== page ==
The 2014 Hyundai Tucson does what many other compact crossovers have been unable to manage in recent years: it stays small. Considerably shorter than most of its so-called 'small SUV' rivals, and with a light curb weight that keeps it nimble on its toes, the Hyundai Tucson is reminiscent of the early days of cute 'utes, particularly the original version of the beloved Toyota RAV4.
Check your impressions of yesteryear at the driver's door, however, because once behind the wheel of the Hyundai Tucson you'll quickly discover a very modern driving experience combined with respectable fuel efficiency. There's nothing retro about the Tucson other than its size, which I think makes it an appealing choice for families seeking a useful, city-friendly commuter.
The short wheelbase provided by the 2014 Hyundai Tucson is a blessing when navigating urban traffic, as it's easy to thread the needle between parked cars as well as squeeze into smaller parking spots without any real hassle. In some ways, driving the Tucson is reminiscent of wearing a really big backpack - you've got enough room to haul a family of four, or a healthy amount of cargo when the rear seat is folded forward - and it's right there behind your shoulders. The Hyundai's handling was light and nimble, and the crossover never felt weighed down by its cozy cabin.
Just Enough Power
The lightness in the Tucson's step is accentuated by its pleasing acceleration despite offering only modest power. The version of the crossover that I drove featured a 2.4-liter, four-cylinder engine producing 182 horses and 177 lb-ft of torque, which is the top-of-the-line unit from Hyundai for this particular model. There's also a 2.0-liter four-cylinder available in the base Tucson (164 horsepower and 151 lb-ft of twist), and each engine has been upgraded with direct fuel injection for 2014 to provide them with a marginal power boost.
A six-speed automatic transmission deftly transmits the 2.4-liter's output to the front wheels (last year's five-speed manual is now but a memory), which are the prime motivators even in versions of the Tucson that, like my tester, feature optional all-wheel drive. You can 'lock' the all-wheel drive system into a more steady torque split via a button on the dash, which I tried out several times due to the snow banks that had piled up in the alley behind my home. I found the crossover to be equally effective at pushing through the white stuff regardless of whether I left it in auto mode or not.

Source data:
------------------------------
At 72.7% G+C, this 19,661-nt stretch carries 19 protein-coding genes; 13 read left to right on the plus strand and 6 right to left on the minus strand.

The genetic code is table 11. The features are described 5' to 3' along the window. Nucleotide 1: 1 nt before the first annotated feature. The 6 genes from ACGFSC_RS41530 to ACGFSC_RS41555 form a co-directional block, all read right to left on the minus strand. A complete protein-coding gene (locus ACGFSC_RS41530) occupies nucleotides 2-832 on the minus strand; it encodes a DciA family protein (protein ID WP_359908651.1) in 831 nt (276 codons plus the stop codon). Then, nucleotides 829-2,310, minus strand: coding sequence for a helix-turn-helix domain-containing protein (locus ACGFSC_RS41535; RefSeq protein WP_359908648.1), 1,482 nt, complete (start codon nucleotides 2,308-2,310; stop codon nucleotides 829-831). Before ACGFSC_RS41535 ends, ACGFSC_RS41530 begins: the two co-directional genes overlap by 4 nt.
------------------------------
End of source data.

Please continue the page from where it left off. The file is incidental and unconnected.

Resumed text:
Not The Most Graceful Duckling
The small proportions that make the 2014 Hyundai Tucson such a delight to drive also work against its aesthetics. It's a little too stubby to be graceful, and although Hyundai has given the Tucson new headlights (as well as LED running lights up front and available LED tail lights out back), it's a stretch to call this crossover attractive. It's certainly not offensive to the eye, but it's bubble-esque profile focuses more on function than form.
Inside it's a similar story. While Hyundai has made sure that the Tucson's major features all fall readily to hand, including stereo and climate controls, and despite the dash being nicely sculpted, there's so much plastic inside the crossover that it counteracts the best efforts of the automaker's stylists and just makes everything feel so dated. I actually hurt my fingers on the hard plastic of the driver's door panel when my hand slipped on its slick surface and got wedged between it and the dash. This is a weird situation for Hyundai, as even its most affordable cars feature materials above their pay grade throughout their interiors, but the mid-tier GLS model I drove was simply not appealing to look at or touch.
A Good Starter Package
Despite its plasticky passenger compartment shortcomings and tepid exterior design, the meat and potatoes of the 2014 Hyundai Tucson had me impressed. I genuinely liked driving this little crossover, and given that so few of its compact classmates offer any type of real engagement once underway, that's saying a lot. It's not a sporty ride, to be sure, and it's not quite at the level of the Mazda CX-5 (the dynamic benchmark of the affordable compact SUV segment), but the Hyundai Tucson is definitely a bit of a dancer.
The Tucson is not the most powerful, the most comfortable, nor the most frugal compact crossover out there, but it does represent a well-rounded choice for someone seeking a truly small, yet still practical ride. It certainly doesn't hurt that the price is right, too - expect to pay less for the Hyundai than for most of its key competitors, with a starting price of just under $21,500 for the base model. You'll get more for your money than if your went with a Japanese or domestic crossover, as Hyundai has stacked the Tucson's equipment list with items like a dual-pane sunroof and heated rear seats that a few years ago would have been restricted to a luxury SUV. If you can live with an uninspired interior, and are on a tight budget, you can't really go wrong test-driving the Tucson.